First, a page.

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What do you think of this idea? Does it make sense to change out steel lifelines with Dyneema which probably is stronger at the same diameter but easier to cut? The forum is open, what do you think of this idea from West Marine Rigging?

One of our next projects [at West Marine Rigging – Newport] is converting an IRC’ed Club Swan 42 from stainless steel lifelines to New England Ropes STS-12 SK90.

Why convert???

  • Weight- Converting to Dyneema from SS is a HUGE weight savings. We recently replaced a Swan 55′s runners from oversized 1×19 wire to SK90. The assembly of their wire and  turning blocks for the control lines went from 17 lbs each, to 4 lbs for the SK90 (including the control lines for the weight of the new ones!)
  • Attachments- On the forward end, the lifelines are simply luggage tagged onto the pulpit, removing the screw eyes. The attachments on the aft end go from turnbuckle assembly’s to a simple ferrule lashed to the attachment point on the pushpit. Cleans up the whole attachment point, and actually eliminates a whole system that could catch, or wear on lines.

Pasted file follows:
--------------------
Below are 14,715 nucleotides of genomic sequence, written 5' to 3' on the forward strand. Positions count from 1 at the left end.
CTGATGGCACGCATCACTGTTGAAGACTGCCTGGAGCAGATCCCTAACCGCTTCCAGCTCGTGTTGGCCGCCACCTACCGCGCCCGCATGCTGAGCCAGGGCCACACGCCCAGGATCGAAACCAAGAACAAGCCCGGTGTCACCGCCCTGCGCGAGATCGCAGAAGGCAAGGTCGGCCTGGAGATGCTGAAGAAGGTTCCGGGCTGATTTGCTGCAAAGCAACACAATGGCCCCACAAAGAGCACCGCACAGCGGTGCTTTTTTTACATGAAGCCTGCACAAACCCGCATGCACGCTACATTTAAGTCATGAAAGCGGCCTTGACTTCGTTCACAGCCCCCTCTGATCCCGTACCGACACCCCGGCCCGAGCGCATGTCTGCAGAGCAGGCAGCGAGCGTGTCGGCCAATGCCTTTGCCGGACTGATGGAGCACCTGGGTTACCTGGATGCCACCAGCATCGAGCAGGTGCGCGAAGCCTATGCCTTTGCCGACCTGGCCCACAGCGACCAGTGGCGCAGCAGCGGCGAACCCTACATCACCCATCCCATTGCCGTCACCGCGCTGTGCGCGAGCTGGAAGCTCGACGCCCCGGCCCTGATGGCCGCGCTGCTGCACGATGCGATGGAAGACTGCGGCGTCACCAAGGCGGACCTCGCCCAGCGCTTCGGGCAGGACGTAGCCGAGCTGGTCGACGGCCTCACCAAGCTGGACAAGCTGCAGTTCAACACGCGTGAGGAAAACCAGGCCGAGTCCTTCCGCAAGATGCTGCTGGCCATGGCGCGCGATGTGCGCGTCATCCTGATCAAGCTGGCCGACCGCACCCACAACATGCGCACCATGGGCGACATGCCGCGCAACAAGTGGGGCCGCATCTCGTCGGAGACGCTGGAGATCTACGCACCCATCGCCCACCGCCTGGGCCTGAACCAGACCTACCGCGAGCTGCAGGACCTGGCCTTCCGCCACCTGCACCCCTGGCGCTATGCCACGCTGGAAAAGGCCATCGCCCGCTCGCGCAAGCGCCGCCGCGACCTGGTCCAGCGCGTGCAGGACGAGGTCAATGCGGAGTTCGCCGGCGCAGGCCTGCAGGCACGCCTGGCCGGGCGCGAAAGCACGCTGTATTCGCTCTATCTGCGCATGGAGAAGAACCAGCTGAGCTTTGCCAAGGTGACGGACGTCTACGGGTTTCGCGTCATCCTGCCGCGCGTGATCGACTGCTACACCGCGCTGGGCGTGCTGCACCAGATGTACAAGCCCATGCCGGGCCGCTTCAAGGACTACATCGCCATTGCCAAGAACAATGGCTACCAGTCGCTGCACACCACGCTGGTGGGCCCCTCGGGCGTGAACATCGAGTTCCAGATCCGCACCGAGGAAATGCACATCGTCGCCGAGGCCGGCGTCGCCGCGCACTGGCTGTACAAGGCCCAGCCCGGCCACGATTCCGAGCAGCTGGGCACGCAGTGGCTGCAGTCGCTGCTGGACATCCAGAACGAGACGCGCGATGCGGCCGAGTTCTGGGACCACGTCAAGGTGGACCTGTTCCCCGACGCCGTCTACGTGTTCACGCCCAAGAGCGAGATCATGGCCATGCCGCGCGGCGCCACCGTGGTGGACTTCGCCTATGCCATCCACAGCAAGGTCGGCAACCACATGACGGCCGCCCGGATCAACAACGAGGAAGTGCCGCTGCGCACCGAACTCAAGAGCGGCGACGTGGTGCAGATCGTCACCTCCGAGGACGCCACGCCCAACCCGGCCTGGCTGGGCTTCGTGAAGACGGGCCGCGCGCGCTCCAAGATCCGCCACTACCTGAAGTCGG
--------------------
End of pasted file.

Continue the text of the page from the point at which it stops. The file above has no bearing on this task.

• Wear and Tear- Removing the wire creates a softer assembly for everything from people’s hands, to spinnakers and jibs which will be rubbing over the top, back and forth. Think about how much happier your jib will be going over Dyneema than stainless wire.

It is not just a simple plug and play to convert however. It is HIGHLY suggested that you clean out the holes in each stanchion that the lifelines are to pass through, if not replacing the stanchions completely. Just as you would want to replace a sheave when converting a wire halyard to a rope one, the same principle applies here. The wire has grooved into the hole, and has created an unpleasant home for Dyneema which will chafe it. Time should be taken to completely smooth inside each stanchion, making very sure to remove any rough points for the new lifelines. We actually splice Dyneema cover onto the lifelines where they pass through each stanchion as extra protection.